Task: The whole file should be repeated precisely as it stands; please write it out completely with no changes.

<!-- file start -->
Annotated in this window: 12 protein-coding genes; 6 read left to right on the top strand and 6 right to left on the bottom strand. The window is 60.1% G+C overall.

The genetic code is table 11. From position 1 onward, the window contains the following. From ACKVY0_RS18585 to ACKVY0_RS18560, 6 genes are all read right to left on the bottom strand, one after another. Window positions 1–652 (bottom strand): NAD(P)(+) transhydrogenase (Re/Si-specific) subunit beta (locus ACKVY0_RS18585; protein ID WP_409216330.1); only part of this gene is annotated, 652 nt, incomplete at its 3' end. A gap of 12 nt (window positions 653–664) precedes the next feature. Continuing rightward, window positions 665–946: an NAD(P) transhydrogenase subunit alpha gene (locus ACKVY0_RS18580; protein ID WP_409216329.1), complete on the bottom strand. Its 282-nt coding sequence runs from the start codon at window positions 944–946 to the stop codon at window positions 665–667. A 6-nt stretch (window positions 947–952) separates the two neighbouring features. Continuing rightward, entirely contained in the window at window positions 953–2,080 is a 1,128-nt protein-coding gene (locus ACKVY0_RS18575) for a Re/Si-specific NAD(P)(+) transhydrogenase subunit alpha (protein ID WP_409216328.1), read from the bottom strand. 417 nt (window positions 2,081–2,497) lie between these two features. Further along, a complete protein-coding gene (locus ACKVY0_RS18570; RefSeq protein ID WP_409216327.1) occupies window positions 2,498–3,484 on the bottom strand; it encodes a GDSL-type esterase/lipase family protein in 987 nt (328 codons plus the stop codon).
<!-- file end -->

Annotated in this window: 12 protein-coding genes; 6 read left to right on the top strand and 6 right to left on the bottom strand. The window is 60.1% G+C overall.

The genetic code is table 11. From position 1 onward, the window contains the following. From ACKVY0_RS18585 to ACKVY0_RS18560, 6 genes are all read right to left on the bottom strand, one after another. Window positions 1–652 (bottom strand): NAD(P)(+) transhydrogenase (Re/Si-specific) subunit beta (locus ACKVY0_RS18585; protein ID WP_409216330.1); only part of this gene is annotated, 652 nt, incomplete at its 3' end. A gap of 12 nt (window positions 653–664) precedes the next feature. Continuing rightward, window positions 665–946: an NAD(P) transhydrogenase subunit alpha gene (locus ACKVY0_RS18580; protein ID WP_409216329.1), complete on the bottom strand. Its 282-nt coding sequence runs from the start codon at window positions 944–946 to the stop codon at window positions 665–667. A 6-nt stretch (window positions 947–952) separates the two neighbouring features. Continuing rightward, entirely contained in the window at window positions 953–2,080 is a 1,128-nt protein-coding gene (locus ACKVY0_RS18575) for a Re/Si-specific NAD(P)(+) transhydrogenase subunit alpha (protein ID WP_409216328.1), read from the bottom strand. 417 nt (window positions 2,081–2,497) lie between these two features. Further along, a complete protein-coding gene (locus ACKVY0_RS18570; RefSeq protein ID WP_409216327.1) occupies window positions 2,498–3,484 on the bottom strand; it encodes a GDSL-type esterase/lipase family protein in 987 nt (328 codons plus the stop codon).